In what is largely a victory for common sense, the High Court has overturned on appeal the Federal Court’s May 2020 decision in WorkPac v Rossato[1] that a worker employed as a casual and paid a casual loading was nevertheless entitled to non-casual employment entitlements.


The 2020 Rossato decision followed a previous decision of the Full Federal Court (WorkPac v Skene[2]) which turned on similar facts.  In both cases, the employees concerned were labour hire workers employed under an enterprise agreement as casual employees.  The employees were rostered for up to 12 months in advance to carry out FIFO mining work.

In reliance on the advanced nature of rostering and an expectation that the employees would be available during FIFO periods, the employment was found to be regular, predictable and continuous and that there was a firm advanced commitment by the employer to ongoing employment.  On that basis, the employees were found not to be casuals and therefore, entitled to non-casual entitlements (such as paid annual leave, personal leave, compassionate leave, etc) in addition to the 25% casual loading they had enjoyed throughout their employment.

High Court decision – WorkPac v Rossato

In the decision handed down this week[3], the High Court unanimously agreed with the Federal Court’s approach in that casual employment requires the absence of a firm advance commitment to ongoing work.  However, the High Court found that this must be an enforceable commitment by and against both employer and employee as derived from the terms and conditions of employment at the time the contract was made.  This means that casual employees must be able to accept or reject work offered and the employer must have no ability to require, or obligation to provide, ongoing work.

In making this finding, the High Court agreed with submissions for WorkPac that the Fair Work Act contemplates casual work being carried out on both a long term and a regular and systematic basis.  Importantly, it found that a “mere expectation of continuing employment on a regular and systematic basis, however reasonable, is not a basis for distinguishing the employment of other employees from that of a casual employee.”  As this commitment was not contained in any of the 6 contracts entered into by Mr Rossato with WorkPac, the High Court confirmed his employment as casual.

Significance of this decision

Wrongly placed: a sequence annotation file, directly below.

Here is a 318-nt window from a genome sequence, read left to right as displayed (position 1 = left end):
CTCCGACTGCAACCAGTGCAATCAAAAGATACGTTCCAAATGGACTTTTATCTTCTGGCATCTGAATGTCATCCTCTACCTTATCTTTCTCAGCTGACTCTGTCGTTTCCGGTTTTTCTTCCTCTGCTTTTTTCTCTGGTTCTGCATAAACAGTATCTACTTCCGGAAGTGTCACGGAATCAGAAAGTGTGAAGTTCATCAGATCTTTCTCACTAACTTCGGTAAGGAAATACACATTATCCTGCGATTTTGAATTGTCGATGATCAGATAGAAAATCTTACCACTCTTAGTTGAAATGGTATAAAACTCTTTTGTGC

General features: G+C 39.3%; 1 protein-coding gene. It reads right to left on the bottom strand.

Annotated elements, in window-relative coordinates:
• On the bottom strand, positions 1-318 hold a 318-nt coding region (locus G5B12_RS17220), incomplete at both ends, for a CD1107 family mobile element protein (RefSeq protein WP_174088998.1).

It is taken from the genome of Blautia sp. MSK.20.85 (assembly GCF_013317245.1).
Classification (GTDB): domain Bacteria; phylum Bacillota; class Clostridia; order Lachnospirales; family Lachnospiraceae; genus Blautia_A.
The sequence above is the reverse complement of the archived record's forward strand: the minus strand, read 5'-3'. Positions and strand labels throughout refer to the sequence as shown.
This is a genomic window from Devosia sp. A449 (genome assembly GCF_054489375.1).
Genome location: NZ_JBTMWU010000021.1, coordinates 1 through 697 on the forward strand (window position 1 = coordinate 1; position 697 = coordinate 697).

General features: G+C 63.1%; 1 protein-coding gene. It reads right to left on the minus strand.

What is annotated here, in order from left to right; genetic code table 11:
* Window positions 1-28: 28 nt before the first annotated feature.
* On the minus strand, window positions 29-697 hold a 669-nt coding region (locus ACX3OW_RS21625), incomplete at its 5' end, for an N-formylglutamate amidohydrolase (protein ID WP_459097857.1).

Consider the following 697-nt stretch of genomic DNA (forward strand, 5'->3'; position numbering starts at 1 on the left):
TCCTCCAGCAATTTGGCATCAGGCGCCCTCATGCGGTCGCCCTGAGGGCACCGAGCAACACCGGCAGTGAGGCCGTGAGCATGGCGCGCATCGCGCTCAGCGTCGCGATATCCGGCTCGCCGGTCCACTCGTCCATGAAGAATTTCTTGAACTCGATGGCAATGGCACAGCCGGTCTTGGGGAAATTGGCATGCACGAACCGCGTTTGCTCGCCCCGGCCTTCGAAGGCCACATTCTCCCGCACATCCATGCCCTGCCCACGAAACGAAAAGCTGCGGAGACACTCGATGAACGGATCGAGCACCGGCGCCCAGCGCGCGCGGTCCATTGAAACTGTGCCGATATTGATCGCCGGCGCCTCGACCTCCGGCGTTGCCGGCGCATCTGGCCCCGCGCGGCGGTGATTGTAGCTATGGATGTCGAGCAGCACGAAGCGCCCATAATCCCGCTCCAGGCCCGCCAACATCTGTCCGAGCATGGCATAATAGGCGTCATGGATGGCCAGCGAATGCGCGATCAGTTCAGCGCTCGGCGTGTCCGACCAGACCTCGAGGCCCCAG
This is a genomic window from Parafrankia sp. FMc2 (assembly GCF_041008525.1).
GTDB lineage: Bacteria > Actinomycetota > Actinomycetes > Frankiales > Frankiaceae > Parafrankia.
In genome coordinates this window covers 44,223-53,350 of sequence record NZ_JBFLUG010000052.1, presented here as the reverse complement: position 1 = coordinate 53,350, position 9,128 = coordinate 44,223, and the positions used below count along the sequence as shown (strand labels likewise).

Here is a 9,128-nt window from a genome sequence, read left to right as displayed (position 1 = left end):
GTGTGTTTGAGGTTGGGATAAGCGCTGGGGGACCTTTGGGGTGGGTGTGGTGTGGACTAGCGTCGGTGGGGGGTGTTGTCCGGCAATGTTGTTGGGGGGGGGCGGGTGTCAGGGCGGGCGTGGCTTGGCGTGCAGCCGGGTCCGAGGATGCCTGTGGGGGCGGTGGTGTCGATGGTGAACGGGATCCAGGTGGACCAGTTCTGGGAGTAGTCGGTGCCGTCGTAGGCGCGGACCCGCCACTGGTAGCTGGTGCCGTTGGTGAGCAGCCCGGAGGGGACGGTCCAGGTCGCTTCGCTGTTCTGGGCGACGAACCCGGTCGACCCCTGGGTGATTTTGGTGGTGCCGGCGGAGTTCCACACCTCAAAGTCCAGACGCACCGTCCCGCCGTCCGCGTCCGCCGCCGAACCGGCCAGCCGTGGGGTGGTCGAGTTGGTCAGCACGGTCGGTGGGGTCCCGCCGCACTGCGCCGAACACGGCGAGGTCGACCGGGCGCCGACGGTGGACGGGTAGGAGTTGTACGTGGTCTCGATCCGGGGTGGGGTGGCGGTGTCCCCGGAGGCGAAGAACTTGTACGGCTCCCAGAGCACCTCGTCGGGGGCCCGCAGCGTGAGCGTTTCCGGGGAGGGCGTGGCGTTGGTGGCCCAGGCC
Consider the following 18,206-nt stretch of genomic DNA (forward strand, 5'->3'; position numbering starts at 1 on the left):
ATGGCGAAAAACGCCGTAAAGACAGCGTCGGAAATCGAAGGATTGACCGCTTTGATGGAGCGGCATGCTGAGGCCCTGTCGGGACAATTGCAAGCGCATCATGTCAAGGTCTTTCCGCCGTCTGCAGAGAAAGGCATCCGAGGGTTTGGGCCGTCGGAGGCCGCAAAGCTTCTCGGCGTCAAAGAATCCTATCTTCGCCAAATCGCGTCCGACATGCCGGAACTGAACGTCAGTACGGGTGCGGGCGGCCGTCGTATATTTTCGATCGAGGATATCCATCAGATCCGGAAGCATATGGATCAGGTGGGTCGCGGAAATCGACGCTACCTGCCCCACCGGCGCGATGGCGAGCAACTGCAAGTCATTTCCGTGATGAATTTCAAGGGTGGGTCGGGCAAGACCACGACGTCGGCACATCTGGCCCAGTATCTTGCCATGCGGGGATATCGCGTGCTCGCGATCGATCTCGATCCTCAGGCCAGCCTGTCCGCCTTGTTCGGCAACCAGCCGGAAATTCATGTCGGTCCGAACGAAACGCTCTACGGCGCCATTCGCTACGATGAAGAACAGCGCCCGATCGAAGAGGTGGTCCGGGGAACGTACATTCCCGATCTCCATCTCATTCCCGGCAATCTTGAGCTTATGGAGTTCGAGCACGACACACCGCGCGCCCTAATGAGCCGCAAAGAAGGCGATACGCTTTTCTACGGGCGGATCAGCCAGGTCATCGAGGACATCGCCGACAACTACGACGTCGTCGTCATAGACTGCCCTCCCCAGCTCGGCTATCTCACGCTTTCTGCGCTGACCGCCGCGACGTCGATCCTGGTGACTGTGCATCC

As noted by Gageler J in his separate judgement, the significance of the Rossato decision is greatly reduced by the amendments to the Fair Work Act made earlier this year[4].  Those amendments were made after the commencement of the Rossato appeal case but prior to the decision being made.

The amendments introduced for the first time, a statutory definition of a “casual employee”; being a person who accepted an offer of employment made on the basis that the employer makes no firm advance commitment to continuing and indefinite work according to an agreed pattern of work.  Importantly, subsequent conduct of the parties (other than the appointment to full-time or part-time employment) will not alter the casual nature of the employment as agreed at the time of the offer.  Also important is that in considering whether a firm advance commitment to continuing and indefinite work according to an agreed pattern of work has been made by the employer, regard may only be had to:

  • the obligation of the employer to offer, or the employee to accept or reject, work;
  • whether the employee will work as required according to the needs of the employer;
  • whether the employment is described as casual employment;
  • whether the employee will be entitled to a casual loading or a specific rate of pay for casual employees.

What should employers do now?

Given the reliance on the terms of the employment contract in both the Rossato decision and the amendments to the Fair Work Act, we strongly recommend that employers of casuals take immediate steps to have their employment contracts reviewed.  Employers who do not have (or do not have properly drafted) written employment contracts will remain exposed to claims for back-payment of non-casual entitlements.

Although not directly related to the Rossato decision, it is also important for employers to note that the Fair Work Act amendments also introduced a right for certain casual employees to request conversion to full-time or part-time work.  Please let us know if you would like further information about that.

[1] WorkPac Pty Ltd v Rossato (2020) 278 FCR 179

[2] [2018] FCAFC 131

[3] WorkPac Pty Ltd v Rossato [2021] HCA 23

[4] Fair Work Amendment (Supporting Australia’s Jobs and Economic Recovery) Act 2021

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